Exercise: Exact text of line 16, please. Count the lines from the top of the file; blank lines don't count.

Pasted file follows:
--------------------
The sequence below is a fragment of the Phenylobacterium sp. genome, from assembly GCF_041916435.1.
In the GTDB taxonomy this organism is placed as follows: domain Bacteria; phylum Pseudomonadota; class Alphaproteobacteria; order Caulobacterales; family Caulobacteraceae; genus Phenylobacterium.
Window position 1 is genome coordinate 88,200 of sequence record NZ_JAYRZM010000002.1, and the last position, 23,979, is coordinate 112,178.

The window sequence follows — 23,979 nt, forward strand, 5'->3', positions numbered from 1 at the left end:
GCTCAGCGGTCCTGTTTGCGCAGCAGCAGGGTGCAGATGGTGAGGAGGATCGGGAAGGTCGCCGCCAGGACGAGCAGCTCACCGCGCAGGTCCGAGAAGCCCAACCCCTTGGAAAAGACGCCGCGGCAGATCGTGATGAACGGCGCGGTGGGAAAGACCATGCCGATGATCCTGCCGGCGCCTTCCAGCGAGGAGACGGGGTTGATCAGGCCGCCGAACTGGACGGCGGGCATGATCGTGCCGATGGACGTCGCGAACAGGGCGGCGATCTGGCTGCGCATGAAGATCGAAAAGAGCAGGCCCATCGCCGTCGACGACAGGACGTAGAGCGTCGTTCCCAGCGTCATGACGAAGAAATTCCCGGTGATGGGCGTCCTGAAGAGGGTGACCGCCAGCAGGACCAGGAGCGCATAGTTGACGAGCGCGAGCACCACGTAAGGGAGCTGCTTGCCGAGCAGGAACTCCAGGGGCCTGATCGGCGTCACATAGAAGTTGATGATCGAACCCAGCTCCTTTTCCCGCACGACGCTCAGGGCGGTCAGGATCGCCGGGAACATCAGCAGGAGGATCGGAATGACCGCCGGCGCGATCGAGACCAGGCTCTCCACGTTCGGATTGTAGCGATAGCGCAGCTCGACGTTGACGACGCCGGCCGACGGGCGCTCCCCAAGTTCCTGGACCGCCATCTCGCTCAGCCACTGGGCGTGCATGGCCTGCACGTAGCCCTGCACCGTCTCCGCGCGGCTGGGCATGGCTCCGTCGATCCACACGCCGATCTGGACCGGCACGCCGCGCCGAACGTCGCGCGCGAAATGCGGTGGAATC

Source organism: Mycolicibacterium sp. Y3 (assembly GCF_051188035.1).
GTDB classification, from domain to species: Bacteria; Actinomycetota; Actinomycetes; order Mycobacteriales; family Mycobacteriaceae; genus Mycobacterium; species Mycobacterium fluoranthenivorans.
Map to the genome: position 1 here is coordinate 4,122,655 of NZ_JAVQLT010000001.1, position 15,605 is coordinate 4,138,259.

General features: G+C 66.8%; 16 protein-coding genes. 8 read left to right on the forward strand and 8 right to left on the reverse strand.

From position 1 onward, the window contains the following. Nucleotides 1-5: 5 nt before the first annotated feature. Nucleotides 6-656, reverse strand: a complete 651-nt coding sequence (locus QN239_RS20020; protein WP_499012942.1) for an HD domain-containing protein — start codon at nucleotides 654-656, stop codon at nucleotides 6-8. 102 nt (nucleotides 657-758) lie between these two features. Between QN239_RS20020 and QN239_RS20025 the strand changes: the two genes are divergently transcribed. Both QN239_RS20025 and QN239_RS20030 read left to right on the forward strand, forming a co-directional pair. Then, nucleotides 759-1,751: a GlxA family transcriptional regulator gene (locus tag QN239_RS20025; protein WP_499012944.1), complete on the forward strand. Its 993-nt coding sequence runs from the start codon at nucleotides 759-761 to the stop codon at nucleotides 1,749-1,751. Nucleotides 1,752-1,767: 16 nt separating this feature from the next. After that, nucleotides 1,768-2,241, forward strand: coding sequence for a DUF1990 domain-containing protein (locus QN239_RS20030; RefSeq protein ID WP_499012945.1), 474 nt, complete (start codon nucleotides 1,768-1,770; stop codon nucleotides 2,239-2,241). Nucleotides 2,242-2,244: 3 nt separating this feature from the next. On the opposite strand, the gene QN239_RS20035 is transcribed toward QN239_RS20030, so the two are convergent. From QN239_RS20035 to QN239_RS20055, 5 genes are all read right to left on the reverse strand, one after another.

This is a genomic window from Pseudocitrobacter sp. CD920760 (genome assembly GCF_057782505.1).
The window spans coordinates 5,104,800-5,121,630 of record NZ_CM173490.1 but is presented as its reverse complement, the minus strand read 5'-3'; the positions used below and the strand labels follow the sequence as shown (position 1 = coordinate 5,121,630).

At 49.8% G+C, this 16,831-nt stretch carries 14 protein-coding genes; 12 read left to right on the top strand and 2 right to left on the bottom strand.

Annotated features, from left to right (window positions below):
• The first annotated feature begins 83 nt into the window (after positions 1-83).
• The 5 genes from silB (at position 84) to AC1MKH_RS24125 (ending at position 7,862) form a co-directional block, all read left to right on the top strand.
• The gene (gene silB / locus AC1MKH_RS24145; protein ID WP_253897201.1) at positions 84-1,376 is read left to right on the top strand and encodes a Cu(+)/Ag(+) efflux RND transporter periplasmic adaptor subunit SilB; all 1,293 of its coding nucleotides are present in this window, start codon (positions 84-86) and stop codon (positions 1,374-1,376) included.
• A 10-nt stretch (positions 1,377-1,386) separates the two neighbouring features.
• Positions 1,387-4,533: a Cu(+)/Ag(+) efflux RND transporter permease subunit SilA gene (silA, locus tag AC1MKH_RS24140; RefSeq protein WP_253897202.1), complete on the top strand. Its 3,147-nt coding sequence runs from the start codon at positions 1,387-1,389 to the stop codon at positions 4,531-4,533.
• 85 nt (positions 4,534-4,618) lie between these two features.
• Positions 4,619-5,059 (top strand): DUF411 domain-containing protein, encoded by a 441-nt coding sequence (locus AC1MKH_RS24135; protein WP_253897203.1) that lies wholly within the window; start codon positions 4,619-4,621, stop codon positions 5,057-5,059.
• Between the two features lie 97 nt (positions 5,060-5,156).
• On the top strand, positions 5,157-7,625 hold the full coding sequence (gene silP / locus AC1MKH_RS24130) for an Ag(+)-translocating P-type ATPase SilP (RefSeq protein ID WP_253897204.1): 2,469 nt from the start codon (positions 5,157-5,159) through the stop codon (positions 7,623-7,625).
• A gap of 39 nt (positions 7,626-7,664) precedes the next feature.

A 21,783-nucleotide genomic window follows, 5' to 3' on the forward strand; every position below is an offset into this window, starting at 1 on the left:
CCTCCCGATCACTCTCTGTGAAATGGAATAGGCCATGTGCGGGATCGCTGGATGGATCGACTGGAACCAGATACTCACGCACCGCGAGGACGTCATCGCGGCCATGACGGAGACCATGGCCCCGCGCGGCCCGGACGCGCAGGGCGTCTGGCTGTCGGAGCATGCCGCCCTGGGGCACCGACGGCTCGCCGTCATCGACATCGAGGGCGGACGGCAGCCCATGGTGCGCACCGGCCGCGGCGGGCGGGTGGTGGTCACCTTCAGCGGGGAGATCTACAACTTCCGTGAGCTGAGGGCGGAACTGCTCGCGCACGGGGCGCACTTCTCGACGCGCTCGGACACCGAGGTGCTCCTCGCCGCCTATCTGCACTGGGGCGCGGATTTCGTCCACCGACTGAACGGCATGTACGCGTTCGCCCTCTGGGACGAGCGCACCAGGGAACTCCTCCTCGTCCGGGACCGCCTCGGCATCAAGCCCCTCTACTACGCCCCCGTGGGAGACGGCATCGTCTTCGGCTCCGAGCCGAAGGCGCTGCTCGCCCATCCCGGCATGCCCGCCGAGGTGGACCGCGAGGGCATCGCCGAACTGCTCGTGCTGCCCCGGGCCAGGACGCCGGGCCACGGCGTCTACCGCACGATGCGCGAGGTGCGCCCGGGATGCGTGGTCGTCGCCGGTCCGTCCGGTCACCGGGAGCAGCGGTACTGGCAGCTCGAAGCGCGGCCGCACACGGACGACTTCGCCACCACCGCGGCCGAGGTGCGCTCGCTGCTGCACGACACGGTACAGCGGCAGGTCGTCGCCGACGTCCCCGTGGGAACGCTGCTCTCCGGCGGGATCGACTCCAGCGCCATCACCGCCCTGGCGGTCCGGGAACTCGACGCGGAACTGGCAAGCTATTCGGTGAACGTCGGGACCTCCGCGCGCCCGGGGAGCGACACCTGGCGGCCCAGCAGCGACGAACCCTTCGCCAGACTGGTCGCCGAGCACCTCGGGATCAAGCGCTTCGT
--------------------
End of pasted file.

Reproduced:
• The 5 genes from silB (at position 84) to AC1MKH_RS24125 (ending at position 7,862) form a co-directional block, all read left to right on the top strand.